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The Value of MOOCs to Higher Education

°      Though most MOOCs continue to be free of cost at present, this is unlikely to be true for much longer. The following information about potential ways in which to monetise the platforms was obtained under a freedom of information act addressed to Coursera:

°         Certification (students pay for a badge or certificate); 2. Secure assessments (students pay to have their examinations invigilated); 3. Employee recruitment (companies pay for access to student performance records); 4. Applicant screening (employers/universities pay for access to records to screen applicants); 5. Human tutoring or assignment marking (for which students pay) 6. Selling the MOOC platform to enterprises to use in their own training course; 7. Sponsorships (3rd party sponsors of courses); and 8. Tuition fees.

°      MOOCs are already experimenting with certification and employee recruitment. Businesses interested in offering continued professional development to their staff may find certain courses useful, at present a MOOC-business collaboration appears to be most promising route to monetisation.

°         Many faculty members involved in MOOCs are interested in learning how they could improve the course offerings for their current on-campus students. With tens of thousands of online students, says one MOOC course creator, "you can assign 50,000 students to track A and 50,000 to track B, and then you have enough numbers to tell if a design change [in the course] is making a difference or not - which is very difficult when you have a class of 50 or 60 students that you can't really split into two."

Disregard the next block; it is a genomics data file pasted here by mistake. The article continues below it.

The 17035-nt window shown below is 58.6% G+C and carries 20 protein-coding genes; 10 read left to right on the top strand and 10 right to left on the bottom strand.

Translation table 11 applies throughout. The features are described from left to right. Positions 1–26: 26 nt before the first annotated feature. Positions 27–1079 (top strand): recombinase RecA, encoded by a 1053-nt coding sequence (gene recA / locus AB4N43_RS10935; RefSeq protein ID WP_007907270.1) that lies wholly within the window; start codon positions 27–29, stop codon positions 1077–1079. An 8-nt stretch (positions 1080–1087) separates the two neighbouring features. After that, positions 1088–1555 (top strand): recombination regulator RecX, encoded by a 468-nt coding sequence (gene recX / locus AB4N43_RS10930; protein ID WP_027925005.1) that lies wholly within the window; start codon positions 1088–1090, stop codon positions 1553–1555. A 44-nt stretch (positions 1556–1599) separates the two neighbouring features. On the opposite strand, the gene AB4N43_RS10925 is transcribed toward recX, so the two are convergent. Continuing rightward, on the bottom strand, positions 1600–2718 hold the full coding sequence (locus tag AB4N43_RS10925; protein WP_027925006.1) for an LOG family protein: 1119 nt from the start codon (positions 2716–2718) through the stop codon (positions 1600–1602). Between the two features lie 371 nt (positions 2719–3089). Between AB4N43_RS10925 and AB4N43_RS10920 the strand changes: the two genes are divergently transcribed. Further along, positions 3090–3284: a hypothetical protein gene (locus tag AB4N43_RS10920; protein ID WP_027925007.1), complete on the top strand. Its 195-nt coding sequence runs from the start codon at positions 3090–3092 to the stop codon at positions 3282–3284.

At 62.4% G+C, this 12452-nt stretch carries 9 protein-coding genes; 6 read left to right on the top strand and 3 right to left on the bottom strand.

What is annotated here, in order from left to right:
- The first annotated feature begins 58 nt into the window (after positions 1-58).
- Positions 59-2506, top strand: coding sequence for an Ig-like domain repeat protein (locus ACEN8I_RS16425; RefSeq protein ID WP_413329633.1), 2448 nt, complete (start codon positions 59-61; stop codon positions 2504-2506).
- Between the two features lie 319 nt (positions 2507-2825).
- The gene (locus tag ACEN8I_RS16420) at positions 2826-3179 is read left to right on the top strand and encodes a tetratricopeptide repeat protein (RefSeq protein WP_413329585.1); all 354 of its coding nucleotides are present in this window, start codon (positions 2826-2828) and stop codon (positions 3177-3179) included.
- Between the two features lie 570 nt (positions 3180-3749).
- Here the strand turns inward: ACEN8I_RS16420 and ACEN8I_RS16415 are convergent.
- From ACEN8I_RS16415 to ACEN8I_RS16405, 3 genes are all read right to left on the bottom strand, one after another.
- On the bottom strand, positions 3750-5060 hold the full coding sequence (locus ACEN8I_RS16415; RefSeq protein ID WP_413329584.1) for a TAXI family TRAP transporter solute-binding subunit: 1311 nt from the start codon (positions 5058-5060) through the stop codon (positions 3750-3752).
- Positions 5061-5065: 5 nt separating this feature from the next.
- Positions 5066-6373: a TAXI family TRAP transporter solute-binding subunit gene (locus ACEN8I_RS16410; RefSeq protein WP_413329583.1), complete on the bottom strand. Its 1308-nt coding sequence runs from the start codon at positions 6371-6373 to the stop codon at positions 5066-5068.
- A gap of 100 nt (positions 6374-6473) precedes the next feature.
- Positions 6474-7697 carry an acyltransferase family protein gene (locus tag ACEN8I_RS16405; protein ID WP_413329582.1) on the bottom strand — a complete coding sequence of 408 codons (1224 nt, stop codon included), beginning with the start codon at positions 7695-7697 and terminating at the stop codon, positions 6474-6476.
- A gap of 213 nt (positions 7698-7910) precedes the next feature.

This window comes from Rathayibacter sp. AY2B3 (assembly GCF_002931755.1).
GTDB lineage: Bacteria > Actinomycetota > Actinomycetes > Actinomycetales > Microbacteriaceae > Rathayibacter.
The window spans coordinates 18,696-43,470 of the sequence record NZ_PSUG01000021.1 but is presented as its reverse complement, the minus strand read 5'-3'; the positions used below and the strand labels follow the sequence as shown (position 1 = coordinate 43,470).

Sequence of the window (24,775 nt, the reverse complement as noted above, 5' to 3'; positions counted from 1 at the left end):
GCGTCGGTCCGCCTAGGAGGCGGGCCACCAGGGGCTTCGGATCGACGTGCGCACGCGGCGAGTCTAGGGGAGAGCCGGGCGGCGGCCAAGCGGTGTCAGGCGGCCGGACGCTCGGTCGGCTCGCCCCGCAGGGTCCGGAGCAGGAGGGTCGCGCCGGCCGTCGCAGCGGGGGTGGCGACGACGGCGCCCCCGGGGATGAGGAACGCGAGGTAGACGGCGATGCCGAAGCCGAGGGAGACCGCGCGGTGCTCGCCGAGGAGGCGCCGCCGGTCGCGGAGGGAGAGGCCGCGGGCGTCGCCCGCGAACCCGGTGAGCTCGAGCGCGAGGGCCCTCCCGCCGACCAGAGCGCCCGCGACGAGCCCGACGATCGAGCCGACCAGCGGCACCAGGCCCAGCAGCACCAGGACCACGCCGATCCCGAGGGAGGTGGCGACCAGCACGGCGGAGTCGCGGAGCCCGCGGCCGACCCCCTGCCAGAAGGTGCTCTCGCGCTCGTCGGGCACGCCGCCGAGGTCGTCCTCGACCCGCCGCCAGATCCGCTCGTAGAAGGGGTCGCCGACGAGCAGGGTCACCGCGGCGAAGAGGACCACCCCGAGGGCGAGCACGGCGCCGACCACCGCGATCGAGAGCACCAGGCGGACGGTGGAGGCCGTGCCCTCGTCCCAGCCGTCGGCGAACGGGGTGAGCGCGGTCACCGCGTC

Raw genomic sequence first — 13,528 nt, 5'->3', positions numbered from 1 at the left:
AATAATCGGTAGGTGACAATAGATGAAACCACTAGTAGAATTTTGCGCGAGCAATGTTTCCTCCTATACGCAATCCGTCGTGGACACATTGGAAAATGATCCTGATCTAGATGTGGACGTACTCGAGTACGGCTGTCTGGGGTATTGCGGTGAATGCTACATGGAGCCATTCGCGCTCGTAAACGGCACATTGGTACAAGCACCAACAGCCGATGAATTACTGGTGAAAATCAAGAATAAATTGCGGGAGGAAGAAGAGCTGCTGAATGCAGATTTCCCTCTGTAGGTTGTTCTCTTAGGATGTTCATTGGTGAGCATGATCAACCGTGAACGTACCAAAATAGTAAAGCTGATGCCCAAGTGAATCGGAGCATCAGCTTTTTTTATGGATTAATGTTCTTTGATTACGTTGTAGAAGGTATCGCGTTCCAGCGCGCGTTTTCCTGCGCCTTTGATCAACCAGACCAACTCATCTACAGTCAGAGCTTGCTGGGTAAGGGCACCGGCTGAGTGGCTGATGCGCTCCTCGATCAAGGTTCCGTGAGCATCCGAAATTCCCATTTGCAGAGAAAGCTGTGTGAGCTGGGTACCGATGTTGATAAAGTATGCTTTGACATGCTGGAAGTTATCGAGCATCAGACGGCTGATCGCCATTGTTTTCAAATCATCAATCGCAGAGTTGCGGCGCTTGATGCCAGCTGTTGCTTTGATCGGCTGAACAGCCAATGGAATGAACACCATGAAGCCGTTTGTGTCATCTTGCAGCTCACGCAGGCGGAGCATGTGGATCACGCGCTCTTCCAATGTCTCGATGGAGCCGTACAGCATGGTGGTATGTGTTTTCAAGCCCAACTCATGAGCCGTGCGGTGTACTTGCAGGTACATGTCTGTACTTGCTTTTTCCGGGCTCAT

°         Some commentators have indicated that the notional returns offered by the MOOC platform creators to the course creators are not proportional to the skill and effort put into designing the courses. Significant time commitment is required from MOOC course creators, along with the preparedness to experiment with pedagogy and technology. The total amount of video used in each MOOC course varies but is unusually between 33 - 50 hours. The degree to which videos are edited also varies from course to course, and some are direct recordings of campus based classes, others are dedicated recordings, while others still use the chroma key effect to change backgrounds. Some course creators choose to upload lectures lasting 70 minutes, while others edit lectures to bite size chunks ranging from 2 - 15 minutes.